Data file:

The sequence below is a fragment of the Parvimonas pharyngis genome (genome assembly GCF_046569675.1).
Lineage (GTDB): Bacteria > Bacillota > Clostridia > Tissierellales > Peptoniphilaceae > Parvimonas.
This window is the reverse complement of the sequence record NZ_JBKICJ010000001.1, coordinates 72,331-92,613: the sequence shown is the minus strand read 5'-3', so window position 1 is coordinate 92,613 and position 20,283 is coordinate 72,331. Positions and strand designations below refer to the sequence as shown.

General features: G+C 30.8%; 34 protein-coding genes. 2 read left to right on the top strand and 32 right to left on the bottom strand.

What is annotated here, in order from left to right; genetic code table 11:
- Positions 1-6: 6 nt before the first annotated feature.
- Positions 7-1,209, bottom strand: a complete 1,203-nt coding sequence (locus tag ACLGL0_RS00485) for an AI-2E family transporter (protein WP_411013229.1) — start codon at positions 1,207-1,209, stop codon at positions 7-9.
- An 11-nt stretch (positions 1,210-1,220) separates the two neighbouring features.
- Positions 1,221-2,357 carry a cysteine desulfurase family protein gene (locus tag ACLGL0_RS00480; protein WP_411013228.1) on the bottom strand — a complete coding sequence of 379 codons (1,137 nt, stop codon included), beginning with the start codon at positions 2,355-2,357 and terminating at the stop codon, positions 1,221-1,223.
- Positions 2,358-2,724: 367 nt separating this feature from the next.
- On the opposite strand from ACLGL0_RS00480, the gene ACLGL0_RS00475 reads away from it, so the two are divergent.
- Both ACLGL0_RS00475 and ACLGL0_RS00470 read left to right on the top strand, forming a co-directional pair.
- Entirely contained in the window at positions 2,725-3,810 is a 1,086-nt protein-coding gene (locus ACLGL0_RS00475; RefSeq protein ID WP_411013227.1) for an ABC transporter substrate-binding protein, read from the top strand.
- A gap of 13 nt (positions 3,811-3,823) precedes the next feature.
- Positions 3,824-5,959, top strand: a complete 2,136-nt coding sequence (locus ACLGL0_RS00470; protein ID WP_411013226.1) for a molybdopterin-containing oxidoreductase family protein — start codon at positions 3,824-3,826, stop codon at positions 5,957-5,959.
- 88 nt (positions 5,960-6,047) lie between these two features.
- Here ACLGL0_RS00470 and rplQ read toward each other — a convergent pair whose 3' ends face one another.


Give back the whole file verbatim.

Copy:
The sequence below is a fragment of the Parvimonas pharyngis genome (genome assembly GCF_046569675.1).
Lineage (GTDB): Bacteria > Bacillota > Clostridia > Tissierellales > Peptoniphilaceae > Parvimonas.
This window is the reverse complement of the sequence record NZ_JBKICJ010000001.1, coordinates 72,331-92,613: the sequence shown is the minus strand read 5'-3', so window position 1 is coordinate 92,613 and position 20,283 is coordinate 72,331. Positions and strand designations below refer to the sequence as shown.

General features: G+C 30.8%; 34 protein-coding genes. 2 read left to right on the top strand and 32 right to left on the bottom strand.

What is annotated here, in order from left to right; genetic code table 11:
- Positions 1-6: 6 nt before the first annotated feature.
- Positions 7-1,209, bottom strand: a complete 1,203-nt coding sequence (locus tag ACLGL0_RS00485) for an AI-2E family transporter (protein WP_411013229.1) — start codon at positions 1,207-1,209, stop codon at positions 7-9.
- An 11-nt stretch (positions 1,210-1,220) separates the two neighbouring features.
- Positions 1,221-2,357 carry a cysteine desulfurase family protein gene (locus tag ACLGL0_RS00480; protein WP_411013228.1) on the bottom strand — a complete coding sequence of 379 codons (1,137 nt, stop codon included), beginning with the start codon at positions 2,355-2,357 and terminating at the stop codon, positions 1,221-1,223.
- Positions 2,358-2,724: 367 nt separating this feature from the next.
- On the opposite strand from ACLGL0_RS00480, the gene ACLGL0_RS00475 reads away from it, so the two are divergent.
- Both ACLGL0_RS00475 and ACLGL0_RS00470 read left to right on the top strand, forming a co-directional pair.
- Entirely contained in the window at positions 2,725-3,810 is a 1,086-nt protein-coding gene (locus ACLGL0_RS00475; RefSeq protein ID WP_411013227.1) for an ABC transporter substrate-binding protein, read from the top strand.
- A gap of 13 nt (positions 3,811-3,823) precedes the next feature.
- Positions 3,824-5,959, top strand: a complete 2,136-nt coding sequence (locus ACLGL0_RS00470; protein ID WP_411013226.1) for a molybdopterin-containing oxidoreductase family protein — start codon at positions 3,824-3,826, stop codon at positions 5,957-5,959.
- 88 nt (positions 5,960-6,047) lie between these two features.
- Here ACLGL0_RS00470 and rplQ read toward each other — a convergent pair whose 3' ends face one another.